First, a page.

God-Focused Faith.


By faith Abraham, when he was tested, offered up Isaac, and he who had received the promises was in the act of offering up his only son, of whom it was said, “Through Isaac shall your offspring be named.” He considered that God was able even to raise him from the dead, from which, figuratively speaking, he did receive him back. – Hebrews 11:17-19 ESV

There will be times when the life of faith seems illogical. By definition, it involves “the assurance of things hoped for, the conviction of things not seen” (Hebrews 11:1 ESV). Faith has a future orientation. It looks ahead. It maintains an eternal perspective. And because of those things, on this earth, it will be tested. Abraham had been promised a son by God. There would be no plan B, not adoption of an heir, no acceptance of another son born through a slave girt. God had promised a son born by Sarah, in spite of Abraham’s old age and her barrenness. But God had also promised a multitude of descendants and a land in which they would live. And God kept His word.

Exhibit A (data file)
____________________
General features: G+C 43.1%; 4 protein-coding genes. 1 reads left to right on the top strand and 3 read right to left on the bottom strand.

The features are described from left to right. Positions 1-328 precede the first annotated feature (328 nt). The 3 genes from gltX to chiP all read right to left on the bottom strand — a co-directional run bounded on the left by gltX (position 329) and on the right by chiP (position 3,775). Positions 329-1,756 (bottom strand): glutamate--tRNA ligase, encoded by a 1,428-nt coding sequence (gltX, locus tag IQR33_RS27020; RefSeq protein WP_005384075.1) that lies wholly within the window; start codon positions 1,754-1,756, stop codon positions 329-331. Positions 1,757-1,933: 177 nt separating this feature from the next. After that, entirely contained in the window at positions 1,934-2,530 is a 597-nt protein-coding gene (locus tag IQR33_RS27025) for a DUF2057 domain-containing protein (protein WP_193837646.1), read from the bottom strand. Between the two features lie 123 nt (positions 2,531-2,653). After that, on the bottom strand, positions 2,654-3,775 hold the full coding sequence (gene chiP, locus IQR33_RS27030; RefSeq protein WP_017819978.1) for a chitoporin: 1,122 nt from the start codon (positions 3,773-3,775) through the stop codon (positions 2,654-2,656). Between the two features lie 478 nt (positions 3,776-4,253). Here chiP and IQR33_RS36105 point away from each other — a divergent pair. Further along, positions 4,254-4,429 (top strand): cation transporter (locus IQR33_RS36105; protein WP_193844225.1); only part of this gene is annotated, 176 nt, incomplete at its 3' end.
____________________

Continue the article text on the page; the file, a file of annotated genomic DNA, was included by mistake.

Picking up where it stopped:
The Lord visited Sarah as he had said, and the Lord did to Sarah as he had promised. And Sarah conceived and bore Abraham a son in his old age at the time of which God had spoken to him. Abraham called the name of his son who was born to him, whom Sarah bore him, Isaac. And Abraham circumcised his son Isaac when he was eight days old, as God had commanded him. Abraham was a hundred years old when his son Isaac was born to him. And Sarah said, “God has made laughter for me; everyone who hears will laugh over me.” And she said, “Who would have said to Abraham that Sarah would nurse children? Yet I have borne him a son in his old age.” – Genesis 21:1-7 ESV

God came through. When Abraham had celebrated his 100th birthday, God provided him with a son. He and Sarah had to have been beside themselves with joy and a deep sense of relief. They had waited so long. They had hoped for a son and now God had delivered on His promise. And they would enjoy every moment of every day with their young son, Isaac. Every time they looked at him, they would remember the faithfulness of God and realize that this young boy was the hope they had been waiting for for so long. Or was he? The day came when God gave Abraham the hardest choice he would ever make.

After these things God tested Abraham and said to him, “Abraham!” And he said, “Here I am.” He said, “Take your son, your only son Isaac, whom you love, and go to the land of Moriah, and offer him there as a burnt offering on one of the mountains of which I shall tell you.” – Genesis 22:1-2 ESV